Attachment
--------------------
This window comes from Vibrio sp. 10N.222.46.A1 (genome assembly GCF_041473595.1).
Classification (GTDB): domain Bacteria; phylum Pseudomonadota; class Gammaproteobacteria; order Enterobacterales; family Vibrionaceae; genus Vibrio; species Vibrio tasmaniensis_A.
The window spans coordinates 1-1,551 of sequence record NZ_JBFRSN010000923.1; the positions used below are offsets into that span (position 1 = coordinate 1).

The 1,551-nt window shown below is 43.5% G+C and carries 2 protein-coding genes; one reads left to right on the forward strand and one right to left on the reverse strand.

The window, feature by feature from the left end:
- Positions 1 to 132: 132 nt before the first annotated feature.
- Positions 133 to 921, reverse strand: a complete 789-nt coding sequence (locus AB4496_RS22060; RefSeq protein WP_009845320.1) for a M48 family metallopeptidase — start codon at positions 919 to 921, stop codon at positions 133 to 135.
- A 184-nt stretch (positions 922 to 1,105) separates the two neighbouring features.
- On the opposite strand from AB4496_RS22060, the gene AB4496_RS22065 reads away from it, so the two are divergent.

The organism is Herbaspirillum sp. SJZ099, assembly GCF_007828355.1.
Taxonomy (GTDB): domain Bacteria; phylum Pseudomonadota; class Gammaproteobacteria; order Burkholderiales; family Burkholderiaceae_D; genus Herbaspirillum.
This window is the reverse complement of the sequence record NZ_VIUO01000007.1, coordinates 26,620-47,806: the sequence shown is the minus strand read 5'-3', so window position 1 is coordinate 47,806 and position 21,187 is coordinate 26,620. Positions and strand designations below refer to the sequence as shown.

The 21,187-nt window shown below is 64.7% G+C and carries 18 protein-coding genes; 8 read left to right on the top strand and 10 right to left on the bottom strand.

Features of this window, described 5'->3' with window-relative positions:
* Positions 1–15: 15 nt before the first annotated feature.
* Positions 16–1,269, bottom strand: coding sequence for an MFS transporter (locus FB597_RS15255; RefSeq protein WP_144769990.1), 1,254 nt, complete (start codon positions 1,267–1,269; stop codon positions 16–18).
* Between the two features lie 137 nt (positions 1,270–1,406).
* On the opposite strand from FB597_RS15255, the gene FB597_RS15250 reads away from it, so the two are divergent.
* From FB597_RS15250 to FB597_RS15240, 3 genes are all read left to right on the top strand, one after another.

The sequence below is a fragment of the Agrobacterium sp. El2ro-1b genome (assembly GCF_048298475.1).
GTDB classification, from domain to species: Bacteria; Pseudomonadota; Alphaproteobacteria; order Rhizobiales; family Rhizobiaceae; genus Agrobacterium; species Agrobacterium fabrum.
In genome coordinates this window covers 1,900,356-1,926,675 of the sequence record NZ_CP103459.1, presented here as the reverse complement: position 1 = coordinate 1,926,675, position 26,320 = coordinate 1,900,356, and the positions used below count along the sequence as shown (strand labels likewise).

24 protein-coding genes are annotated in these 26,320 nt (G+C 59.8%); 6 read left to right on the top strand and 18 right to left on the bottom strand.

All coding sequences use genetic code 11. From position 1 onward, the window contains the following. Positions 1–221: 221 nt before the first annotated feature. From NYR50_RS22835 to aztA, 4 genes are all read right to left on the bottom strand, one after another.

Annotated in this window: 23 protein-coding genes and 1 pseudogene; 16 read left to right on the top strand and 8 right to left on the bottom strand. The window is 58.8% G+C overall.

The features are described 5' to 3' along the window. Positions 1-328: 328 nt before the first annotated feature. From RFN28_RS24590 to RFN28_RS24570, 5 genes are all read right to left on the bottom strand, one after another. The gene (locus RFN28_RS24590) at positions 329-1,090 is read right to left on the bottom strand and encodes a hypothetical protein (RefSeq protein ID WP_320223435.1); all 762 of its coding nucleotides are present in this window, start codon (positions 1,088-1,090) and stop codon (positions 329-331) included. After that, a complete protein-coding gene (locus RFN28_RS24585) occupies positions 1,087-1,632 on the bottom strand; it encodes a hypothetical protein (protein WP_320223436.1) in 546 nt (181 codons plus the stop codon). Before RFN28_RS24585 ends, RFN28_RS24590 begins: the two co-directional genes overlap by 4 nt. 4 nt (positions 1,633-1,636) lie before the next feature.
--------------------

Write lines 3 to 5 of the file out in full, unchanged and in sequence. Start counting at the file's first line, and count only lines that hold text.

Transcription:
The window spans coordinates 1-1,551 of sequence record NZ_JBFRSN010000923.1; the positions used below are offsets into that span (position 1 = coordinate 1).

The 1,551-nt window shown below is 43.5% G+C and carries 2 protein-coding genes; one reads left to right on the forward strand and one right to left on the reverse strand.

The window, feature by feature from the left end: